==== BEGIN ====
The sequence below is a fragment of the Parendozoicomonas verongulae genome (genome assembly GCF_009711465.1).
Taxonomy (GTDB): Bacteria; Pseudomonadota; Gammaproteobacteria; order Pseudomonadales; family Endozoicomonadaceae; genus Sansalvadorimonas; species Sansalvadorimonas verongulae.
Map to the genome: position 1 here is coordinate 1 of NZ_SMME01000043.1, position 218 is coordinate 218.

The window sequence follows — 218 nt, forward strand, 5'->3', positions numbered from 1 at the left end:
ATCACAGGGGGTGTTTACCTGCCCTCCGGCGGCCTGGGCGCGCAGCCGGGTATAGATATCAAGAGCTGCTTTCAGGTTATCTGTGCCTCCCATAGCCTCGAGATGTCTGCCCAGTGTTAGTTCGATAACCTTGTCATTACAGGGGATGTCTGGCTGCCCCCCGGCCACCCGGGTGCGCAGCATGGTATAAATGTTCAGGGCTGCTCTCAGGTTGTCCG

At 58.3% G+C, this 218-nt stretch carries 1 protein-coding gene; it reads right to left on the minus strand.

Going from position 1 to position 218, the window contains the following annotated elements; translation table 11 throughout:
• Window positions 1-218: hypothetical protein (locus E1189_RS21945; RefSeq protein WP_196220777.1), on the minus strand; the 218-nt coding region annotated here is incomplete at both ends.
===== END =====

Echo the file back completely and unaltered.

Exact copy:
The sequence below is a fragment of the Parendozoicomonas verongulae genome (genome assembly GCF_009711465.1).
Taxonomy (GTDB): Bacteria; Pseudomonadota; Gammaproteobacteria; order Pseudomonadales; family Endozoicomonadaceae; genus Sansalvadorimonas; species Sansalvadorimonas verongulae.
Map to the genome: position 1 here is coordinate 1 of NZ_SMME01000043.1, position 218 is coordinate 218.

The window sequence follows — 218 nt, forward strand, 5'->3', positions numbered from 1 at the left end:
ATCACAGGGGGTGTTTACCTGCCCTCCGGCGGCCTGGGCGCGCAGCCGGGTATAGATATCAAGAGCTGCTTTCAGGTTATCTGTGCCTCCCATAGCCTCGAGATGTCTGCCCAGTGTTAGTTCGATAACCTTGTCATTACAGGGGATGTCTGGCTGCCCCCCGGCCACCCGGGTGCGCAGCATGGTATAAATGTTCAGGGCTGCTCTCAGGTTGTCCG

At 58.3% G+C, this 218-nt stretch carries 1 protein-coding gene; it reads right to left on the minus strand.

Going from position 1 to position 218, the window contains the following annotated elements; translation table 11 throughout:
• Window positions 1-218: hypothetical protein (locus E1189_RS21945; RefSeq protein WP_196220777.1), on the minus strand; the 218-nt coding region annotated here is incomplete at both ends.